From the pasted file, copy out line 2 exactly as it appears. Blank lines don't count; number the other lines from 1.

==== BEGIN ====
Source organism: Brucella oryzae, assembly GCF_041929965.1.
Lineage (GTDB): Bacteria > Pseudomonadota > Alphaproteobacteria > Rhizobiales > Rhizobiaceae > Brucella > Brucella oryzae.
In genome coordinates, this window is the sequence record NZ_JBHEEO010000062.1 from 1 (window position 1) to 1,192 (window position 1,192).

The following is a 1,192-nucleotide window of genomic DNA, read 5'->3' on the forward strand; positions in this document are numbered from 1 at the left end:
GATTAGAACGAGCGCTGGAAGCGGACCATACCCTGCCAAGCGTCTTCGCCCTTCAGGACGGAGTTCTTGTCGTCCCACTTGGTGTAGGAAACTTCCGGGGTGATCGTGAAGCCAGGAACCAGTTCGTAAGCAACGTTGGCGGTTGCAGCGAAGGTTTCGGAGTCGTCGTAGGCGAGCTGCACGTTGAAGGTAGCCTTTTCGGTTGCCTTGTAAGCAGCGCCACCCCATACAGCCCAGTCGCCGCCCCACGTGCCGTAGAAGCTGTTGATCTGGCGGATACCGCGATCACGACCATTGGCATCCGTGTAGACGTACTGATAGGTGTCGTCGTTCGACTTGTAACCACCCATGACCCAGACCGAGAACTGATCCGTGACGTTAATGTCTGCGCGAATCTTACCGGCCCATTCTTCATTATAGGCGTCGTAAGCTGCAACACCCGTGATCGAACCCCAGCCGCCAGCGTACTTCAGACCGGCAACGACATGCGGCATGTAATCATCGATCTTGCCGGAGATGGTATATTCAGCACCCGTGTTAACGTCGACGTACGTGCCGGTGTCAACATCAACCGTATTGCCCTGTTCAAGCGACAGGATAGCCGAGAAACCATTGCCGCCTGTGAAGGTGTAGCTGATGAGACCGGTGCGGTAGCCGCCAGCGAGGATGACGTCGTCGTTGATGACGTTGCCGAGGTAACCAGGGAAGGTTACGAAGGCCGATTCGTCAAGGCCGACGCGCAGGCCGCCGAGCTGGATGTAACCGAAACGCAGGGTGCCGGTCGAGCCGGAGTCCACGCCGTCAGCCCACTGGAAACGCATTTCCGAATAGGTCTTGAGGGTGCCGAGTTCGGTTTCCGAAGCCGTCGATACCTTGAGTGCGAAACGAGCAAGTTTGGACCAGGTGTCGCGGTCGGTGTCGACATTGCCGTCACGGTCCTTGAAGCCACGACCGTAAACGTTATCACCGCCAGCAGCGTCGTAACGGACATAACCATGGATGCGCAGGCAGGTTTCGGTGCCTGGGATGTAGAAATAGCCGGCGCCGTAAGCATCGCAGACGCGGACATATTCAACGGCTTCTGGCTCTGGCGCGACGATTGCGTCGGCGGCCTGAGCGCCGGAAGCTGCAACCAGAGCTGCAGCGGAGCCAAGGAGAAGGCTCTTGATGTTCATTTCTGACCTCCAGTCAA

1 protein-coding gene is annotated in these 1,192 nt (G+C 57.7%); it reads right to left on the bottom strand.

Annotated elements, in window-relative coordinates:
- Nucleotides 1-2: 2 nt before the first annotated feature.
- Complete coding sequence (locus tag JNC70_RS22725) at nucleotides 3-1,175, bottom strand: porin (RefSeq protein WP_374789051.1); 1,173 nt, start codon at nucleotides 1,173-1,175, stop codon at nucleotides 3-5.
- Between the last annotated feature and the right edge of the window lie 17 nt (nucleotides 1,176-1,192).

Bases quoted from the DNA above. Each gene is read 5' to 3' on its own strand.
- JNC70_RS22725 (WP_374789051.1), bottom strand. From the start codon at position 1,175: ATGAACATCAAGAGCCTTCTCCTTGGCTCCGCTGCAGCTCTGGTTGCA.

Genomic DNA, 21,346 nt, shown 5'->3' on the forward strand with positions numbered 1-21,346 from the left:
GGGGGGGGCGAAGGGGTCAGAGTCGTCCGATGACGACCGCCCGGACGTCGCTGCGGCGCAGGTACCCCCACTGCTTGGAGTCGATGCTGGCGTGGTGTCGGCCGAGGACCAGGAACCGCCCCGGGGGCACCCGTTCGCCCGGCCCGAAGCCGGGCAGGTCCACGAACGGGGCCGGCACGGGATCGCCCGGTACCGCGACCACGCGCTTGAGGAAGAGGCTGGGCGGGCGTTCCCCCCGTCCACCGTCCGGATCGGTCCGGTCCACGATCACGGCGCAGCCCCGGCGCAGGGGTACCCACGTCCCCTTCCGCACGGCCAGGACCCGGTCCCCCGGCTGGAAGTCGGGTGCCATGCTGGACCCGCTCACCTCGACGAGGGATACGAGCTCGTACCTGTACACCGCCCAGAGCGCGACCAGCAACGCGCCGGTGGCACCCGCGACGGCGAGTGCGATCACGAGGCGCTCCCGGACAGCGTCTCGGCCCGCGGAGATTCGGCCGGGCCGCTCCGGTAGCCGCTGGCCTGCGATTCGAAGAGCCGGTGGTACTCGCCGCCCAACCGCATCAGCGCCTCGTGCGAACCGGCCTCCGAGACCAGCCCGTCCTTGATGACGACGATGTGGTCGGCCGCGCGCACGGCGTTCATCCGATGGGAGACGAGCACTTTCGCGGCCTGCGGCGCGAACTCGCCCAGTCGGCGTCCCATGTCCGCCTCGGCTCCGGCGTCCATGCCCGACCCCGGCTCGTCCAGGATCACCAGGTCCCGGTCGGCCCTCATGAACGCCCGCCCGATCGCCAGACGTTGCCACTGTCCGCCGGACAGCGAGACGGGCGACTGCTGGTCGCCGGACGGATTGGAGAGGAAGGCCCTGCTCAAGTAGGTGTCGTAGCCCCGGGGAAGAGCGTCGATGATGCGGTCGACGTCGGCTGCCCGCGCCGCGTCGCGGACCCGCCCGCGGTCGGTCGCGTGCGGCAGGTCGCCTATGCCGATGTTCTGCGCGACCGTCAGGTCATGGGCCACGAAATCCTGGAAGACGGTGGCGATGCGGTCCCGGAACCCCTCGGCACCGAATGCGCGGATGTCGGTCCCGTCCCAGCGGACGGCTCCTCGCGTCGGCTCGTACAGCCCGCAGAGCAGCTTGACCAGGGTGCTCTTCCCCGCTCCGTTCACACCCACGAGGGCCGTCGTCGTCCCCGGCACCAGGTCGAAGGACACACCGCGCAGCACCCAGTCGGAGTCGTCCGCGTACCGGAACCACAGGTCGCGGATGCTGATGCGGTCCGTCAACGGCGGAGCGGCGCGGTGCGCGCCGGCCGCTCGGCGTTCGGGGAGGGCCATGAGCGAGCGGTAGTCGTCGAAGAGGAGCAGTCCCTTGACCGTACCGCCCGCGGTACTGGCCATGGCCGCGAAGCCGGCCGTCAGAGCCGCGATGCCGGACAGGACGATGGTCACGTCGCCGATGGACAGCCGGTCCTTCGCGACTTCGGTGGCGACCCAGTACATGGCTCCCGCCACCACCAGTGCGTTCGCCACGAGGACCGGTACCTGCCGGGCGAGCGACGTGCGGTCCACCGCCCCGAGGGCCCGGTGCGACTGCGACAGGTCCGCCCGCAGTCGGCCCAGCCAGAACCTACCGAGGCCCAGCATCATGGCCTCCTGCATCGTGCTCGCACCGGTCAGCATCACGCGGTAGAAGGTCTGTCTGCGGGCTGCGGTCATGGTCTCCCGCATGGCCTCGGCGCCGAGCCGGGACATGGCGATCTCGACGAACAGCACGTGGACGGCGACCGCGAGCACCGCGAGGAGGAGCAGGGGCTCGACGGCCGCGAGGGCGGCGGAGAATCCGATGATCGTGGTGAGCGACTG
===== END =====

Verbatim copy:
Lineage (GTDB): Bacteria > Pseudomonadota > Alphaproteobacteria > Rhizobiales > Rhizobiaceae > Brucella > Brucella oryzae.